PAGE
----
Gonorrhoea
The Issue Print
Gonorrhea, a sexually transmitted infection (STI) that can cause sterility, is on the rise and growing dangerously resistant to antibiotics.
 
Background Print
Gonorrhea is a bacterial infection (commonly known as "the clap") that is transmitted through oral, genital or anal sex with an infected person. It can also be spread from mother to child during birth.
After 20 years of constant decline in Canada, the rates of infection for gonorrhea have risen more than 40 percent over the past five years. The recent rise in gonorrhea infection is attributed to people not consistently using safer sex methods. In addition, drug-resistant strains of the disease are being found across the country. The proportion of samples resistant to ciprofloxacin, one of the leading antibiotics for gonorrhea, has risen more than two hundredfold in the last decade.
 
Symptoms of Gonorrhea Print

The symptoms of gonorrhea infection are different in women and men. When first infected, some men will have no symptoms at all. For men who do experience symptoms, these may include:

  • A burning sensation when urinating
  • Yellowish white discharge from the penis
  • Painful or swollen testicles

Symptoms usually appear two to five days after infection, but it can take up to 30 days for symptoms to appear.

For women, the early symptoms of gonorrhea are often mild and many infected women have no ymptoms at all. In other cases, women may mistake the symptoms for a bladder or vaginal infection. For women who do experience symptoms of infection, these can include:

  • A burning sensation when urinating
  • A vaginal discharge that is yellow or occasionally bloody

Women with mild or no symptoms are still at risk of serious complications from the infection. Symptoms of rectal infection include:

  • Discharge
  • Anal itching
  • Soreness
  • Bleeding
  • Occasionally, painful bowel movements.

Infections in the throat cause few symptoms. Even without symptoms, gonorrhea can be transmitted to others; anyone at risk should therefore be tested.

 
The Health Risks of Gonorrhea Print

In women, untreated gonorrhea can lead to pelvic inflammatory disease (PID). PID effects include abdominal pain, fever, internal abcesses, long-lasting pelvic pain and scarring of the fallopian tubes, causing infertility and increasing the chance of ectopic or tubal pregnancies.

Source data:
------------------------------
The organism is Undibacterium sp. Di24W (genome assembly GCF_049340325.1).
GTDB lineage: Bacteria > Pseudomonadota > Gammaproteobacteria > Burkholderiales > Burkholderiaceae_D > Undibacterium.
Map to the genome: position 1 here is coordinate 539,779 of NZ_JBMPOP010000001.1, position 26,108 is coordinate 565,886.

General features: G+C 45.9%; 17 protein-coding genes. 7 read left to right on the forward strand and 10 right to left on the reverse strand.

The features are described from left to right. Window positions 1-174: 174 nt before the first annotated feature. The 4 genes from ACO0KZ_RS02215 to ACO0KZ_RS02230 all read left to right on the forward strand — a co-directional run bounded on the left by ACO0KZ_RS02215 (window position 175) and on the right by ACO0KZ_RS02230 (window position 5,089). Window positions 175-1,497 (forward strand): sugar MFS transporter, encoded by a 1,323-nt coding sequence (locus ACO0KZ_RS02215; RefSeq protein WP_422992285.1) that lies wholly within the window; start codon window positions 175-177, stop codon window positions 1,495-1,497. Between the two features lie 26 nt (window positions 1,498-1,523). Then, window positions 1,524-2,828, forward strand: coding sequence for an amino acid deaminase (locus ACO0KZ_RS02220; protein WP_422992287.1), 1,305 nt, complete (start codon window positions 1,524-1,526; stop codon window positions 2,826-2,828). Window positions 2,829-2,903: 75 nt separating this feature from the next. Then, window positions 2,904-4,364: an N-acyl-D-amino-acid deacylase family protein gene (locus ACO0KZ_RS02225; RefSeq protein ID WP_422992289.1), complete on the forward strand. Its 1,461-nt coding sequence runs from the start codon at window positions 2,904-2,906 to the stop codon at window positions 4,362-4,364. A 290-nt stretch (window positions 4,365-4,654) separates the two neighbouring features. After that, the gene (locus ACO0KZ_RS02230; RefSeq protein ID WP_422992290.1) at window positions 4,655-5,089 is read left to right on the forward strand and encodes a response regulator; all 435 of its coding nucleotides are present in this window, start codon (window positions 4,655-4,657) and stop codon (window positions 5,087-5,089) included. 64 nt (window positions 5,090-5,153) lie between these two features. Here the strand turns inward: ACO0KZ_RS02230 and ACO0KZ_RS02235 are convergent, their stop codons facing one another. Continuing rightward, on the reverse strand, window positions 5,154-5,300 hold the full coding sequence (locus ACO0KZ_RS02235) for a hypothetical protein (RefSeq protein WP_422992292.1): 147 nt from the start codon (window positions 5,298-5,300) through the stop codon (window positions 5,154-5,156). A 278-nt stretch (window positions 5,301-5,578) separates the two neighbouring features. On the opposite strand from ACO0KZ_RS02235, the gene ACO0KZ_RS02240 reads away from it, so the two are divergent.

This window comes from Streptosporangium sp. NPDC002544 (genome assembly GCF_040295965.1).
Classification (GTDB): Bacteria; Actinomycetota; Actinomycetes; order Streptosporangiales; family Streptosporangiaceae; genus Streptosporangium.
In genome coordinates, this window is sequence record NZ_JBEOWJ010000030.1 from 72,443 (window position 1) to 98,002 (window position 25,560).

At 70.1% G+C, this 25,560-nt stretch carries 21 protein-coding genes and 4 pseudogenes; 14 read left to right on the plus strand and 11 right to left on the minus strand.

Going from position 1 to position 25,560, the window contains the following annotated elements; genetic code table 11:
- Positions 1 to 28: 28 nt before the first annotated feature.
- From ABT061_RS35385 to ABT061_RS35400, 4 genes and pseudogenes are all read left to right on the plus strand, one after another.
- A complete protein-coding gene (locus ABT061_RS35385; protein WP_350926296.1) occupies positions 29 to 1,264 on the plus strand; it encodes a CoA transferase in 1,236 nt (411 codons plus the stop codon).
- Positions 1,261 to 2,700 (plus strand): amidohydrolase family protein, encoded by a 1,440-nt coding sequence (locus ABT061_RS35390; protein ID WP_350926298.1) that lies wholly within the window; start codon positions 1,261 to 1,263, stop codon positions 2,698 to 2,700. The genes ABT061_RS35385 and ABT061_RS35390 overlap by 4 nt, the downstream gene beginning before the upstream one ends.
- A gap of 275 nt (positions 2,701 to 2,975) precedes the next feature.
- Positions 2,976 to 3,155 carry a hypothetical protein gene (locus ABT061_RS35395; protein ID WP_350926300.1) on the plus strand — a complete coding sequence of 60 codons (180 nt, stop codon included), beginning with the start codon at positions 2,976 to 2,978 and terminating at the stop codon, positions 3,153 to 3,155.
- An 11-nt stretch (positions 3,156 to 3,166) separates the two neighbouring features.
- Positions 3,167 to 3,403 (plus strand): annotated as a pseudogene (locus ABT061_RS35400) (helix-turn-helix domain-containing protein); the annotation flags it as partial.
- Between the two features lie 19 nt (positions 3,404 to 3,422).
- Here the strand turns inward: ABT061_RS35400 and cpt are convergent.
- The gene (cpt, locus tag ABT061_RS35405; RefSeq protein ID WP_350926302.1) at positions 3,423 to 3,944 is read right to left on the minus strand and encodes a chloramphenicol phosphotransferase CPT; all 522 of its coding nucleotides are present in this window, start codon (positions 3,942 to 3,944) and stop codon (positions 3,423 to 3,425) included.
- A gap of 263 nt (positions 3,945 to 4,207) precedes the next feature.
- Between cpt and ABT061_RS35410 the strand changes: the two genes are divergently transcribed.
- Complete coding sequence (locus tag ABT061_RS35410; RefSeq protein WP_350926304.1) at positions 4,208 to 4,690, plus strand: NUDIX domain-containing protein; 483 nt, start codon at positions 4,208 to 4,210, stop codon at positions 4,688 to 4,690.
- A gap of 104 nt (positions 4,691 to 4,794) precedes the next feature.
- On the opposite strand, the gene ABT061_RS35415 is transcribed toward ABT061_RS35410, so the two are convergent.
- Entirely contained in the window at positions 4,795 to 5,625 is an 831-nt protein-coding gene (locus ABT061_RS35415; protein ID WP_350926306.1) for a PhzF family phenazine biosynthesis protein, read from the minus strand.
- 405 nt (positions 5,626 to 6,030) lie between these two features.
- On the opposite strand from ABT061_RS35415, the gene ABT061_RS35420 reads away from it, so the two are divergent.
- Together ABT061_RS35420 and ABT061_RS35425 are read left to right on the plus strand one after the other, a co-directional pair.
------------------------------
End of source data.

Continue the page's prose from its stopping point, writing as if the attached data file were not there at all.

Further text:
Men can develop scarring of the urethra, making urination difficult and potentially leaving them infertile from genital tract scarring. Both sexes are at risk of the infection spreading through the bloodstream into the joints, causing inflammation and swelling - a type of arthritis called Reiter's Syndrome.
If a pregnant woman has gonorrhea, the infection can be passed to the baby in the birth canal during delivery, causing blindness, joint infection or a life-threatening blood infection. Infection with gonorrhea also increases the risk of transmitting and acquiring HIV.

Testing for gonorrhea infection can be done with a urine test or swab for culture. Gonorrhea can be treated with a single dose antibiotic. Again, resistance of gonorrhea to antibiotic treatment is increasing.

 
Minimizing Your Risk Print

Following these suggestions may help you to protect yourself from contracting gonorrhea:

  • Learn about safer sex methods.
  • Make informed decisions. Talk to your partner(s) about their STI status and the use of protection.
  • Correct use of condoms reduces the risk of acquiring gonorrhea and other STIs.
  • Get tested for gonorrhea if you are sexually active.

If you are diagnosed and treated for gonorrhea, be sure to follow your health care provider's treatment and follow-up recommendations. If infected, you should abstain from sex until both you and your sexual partner(s) have completed your antibiotic treatment. You can easily be reinfected if your partner is not treated as well.

It is important that you or someone from your public health department notify any of your sexual partners who may have been put at risk of infection. They will also need to be tested and possibly treated.